February factory inflation in China eases, spotlight on global commodities

People walk along Nanjing Pedestrian Road, a main shopping area, in Shanghai, China May 5, 2021. REUTERS/Aly Song

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  • February producer prices rise more slowly than January
  • February consumer prices unchanged from January
  • Inflation is expected to pick up

BEIJING, March 9 (Reuters) – Factory inflation in China in February hit its slowest annual pace in eight months, but analysts expect a pick-up in coming months as prices soar global raw materials, including oil, which calls into question the design of policies to support the economy.

The producer price index (PPI) rose 8.8% year on year, the National Bureau of Statistics (NBS) said in a statement on Wednesday, following growth of 9.1% in January, but just above an 8.7% rise in a Reuters poll.

Many Chinese factories closed in the first half of February due to Lunar New Year festivities, which temporarily dampened demand for raw materials. But the war in Ukraine that erupted late last month has since raised concerns about global supply disruptions, pushing commodity prices to decade highs.

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On a month-to-month basis, the PPI turned to a gain after a decline in January as international crude oil prices rose sharply and pushed up prices in domestic oil-related industries, according to a separate statement from the SNB. Local prices for non-ferrous metals have also increased.

“We expect year-over-year PPI inflation to remain elevated in the near term as oil and metals prices rose sequentially on geopolitical tensions,” Goldman Sachs analysts wrote. in a note.

On Monday, an official with the state economic planner also said China’s efforts to stabilize commodity prices are facing new challenges in part due to geopolitical disputes. Read more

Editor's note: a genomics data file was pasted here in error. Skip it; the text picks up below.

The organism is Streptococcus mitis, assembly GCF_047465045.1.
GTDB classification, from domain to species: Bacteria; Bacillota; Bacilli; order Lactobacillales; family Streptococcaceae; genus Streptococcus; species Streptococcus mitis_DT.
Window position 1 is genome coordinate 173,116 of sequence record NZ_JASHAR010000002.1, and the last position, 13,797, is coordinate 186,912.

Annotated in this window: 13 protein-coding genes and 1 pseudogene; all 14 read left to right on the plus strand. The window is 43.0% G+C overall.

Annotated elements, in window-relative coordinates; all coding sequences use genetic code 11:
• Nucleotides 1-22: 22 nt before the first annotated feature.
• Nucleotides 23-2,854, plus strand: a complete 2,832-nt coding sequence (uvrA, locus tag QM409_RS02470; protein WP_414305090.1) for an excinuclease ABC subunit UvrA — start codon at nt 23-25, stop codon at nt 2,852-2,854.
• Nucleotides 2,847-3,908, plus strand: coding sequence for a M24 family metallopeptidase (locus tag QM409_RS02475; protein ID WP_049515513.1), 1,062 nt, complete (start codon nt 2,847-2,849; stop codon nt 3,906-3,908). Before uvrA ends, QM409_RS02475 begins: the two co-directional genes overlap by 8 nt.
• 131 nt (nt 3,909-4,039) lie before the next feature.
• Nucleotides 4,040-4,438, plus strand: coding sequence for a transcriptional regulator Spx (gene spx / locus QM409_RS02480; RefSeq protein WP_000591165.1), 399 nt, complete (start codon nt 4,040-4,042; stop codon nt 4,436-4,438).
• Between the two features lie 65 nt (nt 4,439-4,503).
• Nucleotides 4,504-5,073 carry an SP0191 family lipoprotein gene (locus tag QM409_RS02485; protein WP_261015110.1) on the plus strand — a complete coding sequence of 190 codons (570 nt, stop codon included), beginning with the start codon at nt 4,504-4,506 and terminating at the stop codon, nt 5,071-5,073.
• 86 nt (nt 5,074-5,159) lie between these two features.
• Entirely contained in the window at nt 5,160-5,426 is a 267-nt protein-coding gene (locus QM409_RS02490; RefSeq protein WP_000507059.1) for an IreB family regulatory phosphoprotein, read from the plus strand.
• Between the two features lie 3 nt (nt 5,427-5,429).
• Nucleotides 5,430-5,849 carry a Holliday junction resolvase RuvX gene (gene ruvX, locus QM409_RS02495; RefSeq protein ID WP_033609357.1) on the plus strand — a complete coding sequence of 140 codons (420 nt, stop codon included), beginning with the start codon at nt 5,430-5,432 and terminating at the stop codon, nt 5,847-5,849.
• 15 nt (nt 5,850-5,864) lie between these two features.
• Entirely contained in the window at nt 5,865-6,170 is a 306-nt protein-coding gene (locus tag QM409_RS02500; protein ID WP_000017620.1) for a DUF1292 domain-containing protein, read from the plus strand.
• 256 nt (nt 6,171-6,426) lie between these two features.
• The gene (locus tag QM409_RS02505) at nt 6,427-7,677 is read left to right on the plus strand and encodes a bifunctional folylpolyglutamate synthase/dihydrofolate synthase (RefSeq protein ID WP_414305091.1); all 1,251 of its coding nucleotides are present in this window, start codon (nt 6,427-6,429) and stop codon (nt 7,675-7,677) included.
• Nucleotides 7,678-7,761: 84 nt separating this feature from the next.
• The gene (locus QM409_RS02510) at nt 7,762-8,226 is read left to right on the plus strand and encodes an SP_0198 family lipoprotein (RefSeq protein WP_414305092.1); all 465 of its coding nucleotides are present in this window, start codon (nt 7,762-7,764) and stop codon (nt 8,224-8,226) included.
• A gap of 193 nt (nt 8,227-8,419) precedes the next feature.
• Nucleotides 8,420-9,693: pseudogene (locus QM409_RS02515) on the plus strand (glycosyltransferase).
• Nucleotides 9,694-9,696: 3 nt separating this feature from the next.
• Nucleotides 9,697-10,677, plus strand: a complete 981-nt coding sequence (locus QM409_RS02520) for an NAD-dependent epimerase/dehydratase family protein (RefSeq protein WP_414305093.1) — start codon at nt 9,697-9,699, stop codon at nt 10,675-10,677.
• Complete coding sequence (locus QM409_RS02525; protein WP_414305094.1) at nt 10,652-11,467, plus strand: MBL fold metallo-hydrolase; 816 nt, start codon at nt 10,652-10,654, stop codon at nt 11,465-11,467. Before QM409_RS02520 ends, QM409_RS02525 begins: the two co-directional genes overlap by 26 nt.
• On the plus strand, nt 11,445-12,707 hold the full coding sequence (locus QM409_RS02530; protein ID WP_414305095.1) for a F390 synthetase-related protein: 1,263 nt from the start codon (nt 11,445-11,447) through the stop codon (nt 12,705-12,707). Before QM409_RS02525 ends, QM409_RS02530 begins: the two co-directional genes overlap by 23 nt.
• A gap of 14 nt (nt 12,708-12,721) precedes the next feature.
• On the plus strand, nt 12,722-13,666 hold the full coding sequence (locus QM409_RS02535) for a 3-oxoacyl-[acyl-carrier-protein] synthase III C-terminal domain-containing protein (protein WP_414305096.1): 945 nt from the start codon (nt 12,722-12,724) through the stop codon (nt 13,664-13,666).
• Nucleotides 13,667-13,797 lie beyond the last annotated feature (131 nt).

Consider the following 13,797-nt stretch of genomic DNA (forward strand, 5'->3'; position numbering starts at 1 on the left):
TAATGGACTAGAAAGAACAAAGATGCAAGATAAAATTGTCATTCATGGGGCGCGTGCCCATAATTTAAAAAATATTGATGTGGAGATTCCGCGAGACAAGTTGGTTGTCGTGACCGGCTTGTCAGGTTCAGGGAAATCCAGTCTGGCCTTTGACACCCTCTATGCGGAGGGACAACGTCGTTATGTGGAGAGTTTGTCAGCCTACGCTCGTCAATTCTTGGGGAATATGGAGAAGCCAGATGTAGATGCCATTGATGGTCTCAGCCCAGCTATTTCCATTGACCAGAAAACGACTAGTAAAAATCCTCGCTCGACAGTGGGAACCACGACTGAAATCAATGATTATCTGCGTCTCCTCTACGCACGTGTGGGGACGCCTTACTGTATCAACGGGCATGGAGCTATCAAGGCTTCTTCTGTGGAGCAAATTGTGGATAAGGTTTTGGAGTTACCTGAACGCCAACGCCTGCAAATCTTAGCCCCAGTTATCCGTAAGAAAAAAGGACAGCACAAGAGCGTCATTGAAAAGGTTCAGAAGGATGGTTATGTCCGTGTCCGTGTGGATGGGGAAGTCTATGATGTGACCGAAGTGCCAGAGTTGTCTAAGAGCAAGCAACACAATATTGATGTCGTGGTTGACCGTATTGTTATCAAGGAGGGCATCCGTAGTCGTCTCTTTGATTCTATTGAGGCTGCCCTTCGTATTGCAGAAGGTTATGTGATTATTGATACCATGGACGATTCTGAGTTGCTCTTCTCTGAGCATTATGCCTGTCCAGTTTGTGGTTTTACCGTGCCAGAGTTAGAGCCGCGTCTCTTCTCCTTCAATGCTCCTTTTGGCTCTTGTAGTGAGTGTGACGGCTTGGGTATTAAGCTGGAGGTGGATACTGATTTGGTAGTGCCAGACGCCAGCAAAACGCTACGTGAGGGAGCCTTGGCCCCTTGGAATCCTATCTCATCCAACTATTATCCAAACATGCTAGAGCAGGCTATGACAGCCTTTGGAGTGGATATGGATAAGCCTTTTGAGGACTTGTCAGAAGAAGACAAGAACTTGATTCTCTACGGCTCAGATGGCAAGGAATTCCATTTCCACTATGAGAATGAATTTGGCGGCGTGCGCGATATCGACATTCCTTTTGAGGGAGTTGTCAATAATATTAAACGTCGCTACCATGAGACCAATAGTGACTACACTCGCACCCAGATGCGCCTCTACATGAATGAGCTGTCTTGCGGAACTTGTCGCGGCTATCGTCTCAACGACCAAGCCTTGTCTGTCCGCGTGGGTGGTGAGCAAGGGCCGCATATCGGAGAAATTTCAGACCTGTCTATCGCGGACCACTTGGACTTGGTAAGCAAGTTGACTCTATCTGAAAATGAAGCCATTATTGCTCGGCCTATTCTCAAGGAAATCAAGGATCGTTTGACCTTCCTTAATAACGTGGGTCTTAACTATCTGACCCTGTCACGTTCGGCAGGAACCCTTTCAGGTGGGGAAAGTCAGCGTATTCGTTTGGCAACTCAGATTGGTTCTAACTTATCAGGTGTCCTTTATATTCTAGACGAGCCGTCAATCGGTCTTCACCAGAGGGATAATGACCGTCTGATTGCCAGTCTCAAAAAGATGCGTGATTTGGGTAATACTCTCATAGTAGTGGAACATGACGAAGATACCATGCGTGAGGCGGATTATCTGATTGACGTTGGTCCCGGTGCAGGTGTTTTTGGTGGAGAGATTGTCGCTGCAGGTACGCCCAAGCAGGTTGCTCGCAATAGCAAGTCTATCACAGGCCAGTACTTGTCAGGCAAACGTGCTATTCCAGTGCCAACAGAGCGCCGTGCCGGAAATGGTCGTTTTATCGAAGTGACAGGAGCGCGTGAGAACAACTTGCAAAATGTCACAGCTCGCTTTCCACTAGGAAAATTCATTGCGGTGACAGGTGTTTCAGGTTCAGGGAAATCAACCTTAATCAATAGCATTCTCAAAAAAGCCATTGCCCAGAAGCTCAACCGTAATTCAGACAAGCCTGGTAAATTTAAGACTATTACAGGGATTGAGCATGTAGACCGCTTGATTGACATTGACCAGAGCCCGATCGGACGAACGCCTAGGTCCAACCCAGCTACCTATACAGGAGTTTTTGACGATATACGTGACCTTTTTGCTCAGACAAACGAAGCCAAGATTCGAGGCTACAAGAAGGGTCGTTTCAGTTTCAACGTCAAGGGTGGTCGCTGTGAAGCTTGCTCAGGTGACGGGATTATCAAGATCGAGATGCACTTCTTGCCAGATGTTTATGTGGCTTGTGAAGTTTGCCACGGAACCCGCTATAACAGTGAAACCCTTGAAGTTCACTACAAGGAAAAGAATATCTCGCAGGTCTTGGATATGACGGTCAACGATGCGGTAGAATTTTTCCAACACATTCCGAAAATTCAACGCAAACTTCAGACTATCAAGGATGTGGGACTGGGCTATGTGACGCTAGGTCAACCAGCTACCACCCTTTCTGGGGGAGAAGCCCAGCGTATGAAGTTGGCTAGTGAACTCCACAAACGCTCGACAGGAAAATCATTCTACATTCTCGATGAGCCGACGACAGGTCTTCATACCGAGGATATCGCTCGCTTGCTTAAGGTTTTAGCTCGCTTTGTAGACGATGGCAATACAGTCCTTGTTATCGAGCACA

China sources more than 70% of its oil and 40% of its gas from abroad, even as the government rushes to increase domestic production.

According to the World Bank on Tuesday, the persistent rise in oil prices caused by Russia’s attack on Ukraine could reduce the growth of major oil-importing developing economies, including China, by one percentage point. Read more

China is targeting slower economic growth of around 5.5% in 2022 compared to last year, with the government citing headwinds at home and abroad. Read more


In December, China’s central bank cut the reserve requirement ratio (RRR) for commercial lenders, or the amount of cash banks must hold in reserve, by 50 basis points, freeing up 1.2 trillion yuan ($190 billion). dollars) of long-term liquidity. Read more

Some analysts have said the scope for monetary easing may now be limited due to the threat of rising commodity prices.

“Sanctions on Russia could shut down Sino-Russian trade and lead to higher import prices,” said Bruce Pang, head of macroeconomic and strategic research at China Renaissance Securities.

The central bank said on Tuesday it would pay out more than 1 trillion yuan in profits to the central government this year, in a bid to help support fiscal spending. Read more

Profits come from its foreign reserve operations in recent years, the People’s Bank of China (PBOC) said.

“PBOC profit shifting is in my opinion a better way to relieve the money supply,” said Tian Yuan, former vice director of the Beijing Economic Operations Association.

“This year, the PBOC would focus on asset and liability structure adjustments to maintain relatively loose monetary policy.”

According to ANZ Research, the PBOC profit transfer is equivalent to an increase in liquidity thanks to a reduction in the RRR of more than 50 basis points.

China’s consumer price index (CPI) edged up 0.9% in February, the data showed, unchanged from January’s growth and market expectations.

The Chinese government left its 2022 CPI target, unveiled on Saturday, at around 3%, unchanged from 2021. Last year, the CPI rose just 0.9%, held back by spending prudent consumption.

($1 = 6.3170 Chinese yuan renminbi)

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Reporting by Liangping Gao and Ryan Woo; Additional reporting by Beijing Newsroom; Editing by Bernard Orr and Richard Pullin

Our standards: The Thomson Reuters Trust Principles.

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